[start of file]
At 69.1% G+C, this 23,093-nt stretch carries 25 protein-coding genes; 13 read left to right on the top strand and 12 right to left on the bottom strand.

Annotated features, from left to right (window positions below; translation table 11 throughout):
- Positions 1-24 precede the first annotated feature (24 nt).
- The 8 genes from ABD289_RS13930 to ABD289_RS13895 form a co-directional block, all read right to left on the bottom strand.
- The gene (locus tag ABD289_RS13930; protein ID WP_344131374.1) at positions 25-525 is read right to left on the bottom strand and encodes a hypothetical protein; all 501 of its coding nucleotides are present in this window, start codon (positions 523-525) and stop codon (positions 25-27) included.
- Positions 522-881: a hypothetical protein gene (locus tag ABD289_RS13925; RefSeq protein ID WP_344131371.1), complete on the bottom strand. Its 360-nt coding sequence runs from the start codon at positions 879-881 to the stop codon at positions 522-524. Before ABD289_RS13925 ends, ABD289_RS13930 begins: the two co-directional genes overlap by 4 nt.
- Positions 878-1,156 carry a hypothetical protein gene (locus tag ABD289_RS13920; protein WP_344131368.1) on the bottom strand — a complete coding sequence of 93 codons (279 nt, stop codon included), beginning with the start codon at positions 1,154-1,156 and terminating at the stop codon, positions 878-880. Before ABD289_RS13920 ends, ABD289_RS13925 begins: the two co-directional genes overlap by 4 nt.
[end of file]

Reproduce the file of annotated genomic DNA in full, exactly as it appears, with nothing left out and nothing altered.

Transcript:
At 69.1% G+C, this 23,093-nt stretch carries 25 protein-coding genes; 13 read left to right on the top strand and 12 right to left on the bottom strand.

Annotated features, from left to right (window positions below; translation table 11 throughout):
- Positions 1-24 precede the first annotated feature (24 nt).
- The 8 genes from ABD289_RS13930 to ABD289_RS13895 form a co-directional block, all read right to left on the bottom strand.
- The gene (locus tag ABD289_RS13930; protein ID WP_344131374.1) at positions 25-525 is read right to left on the bottom strand and encodes a hypothetical protein; all 501 of its coding nucleotides are present in this window, start codon (positions 523-525) and stop codon (positions 25-27) included.
- Positions 522-881: a hypothetical protein gene (locus tag ABD289_RS13925; RefSeq protein ID WP_344131371.1), complete on the bottom strand. Its 360-nt coding sequence runs from the start codon at positions 879-881 to the stop codon at positions 522-524. Before ABD289_RS13925 ends, ABD289_RS13930 begins: the two co-directional genes overlap by 4 nt.
- Positions 878-1,156 carry a hypothetical protein gene (locus tag ABD289_RS13920; protein WP_344131368.1) on the bottom strand — a complete coding sequence of 93 codons (279 nt, stop codon included), beginning with the start codon at positions 1,154-1,156 and terminating at the stop codon, positions 878-880. Before ABD289_RS13920 ends, ABD289_RS13925 begins: the two co-directional genes overlap by 4 nt.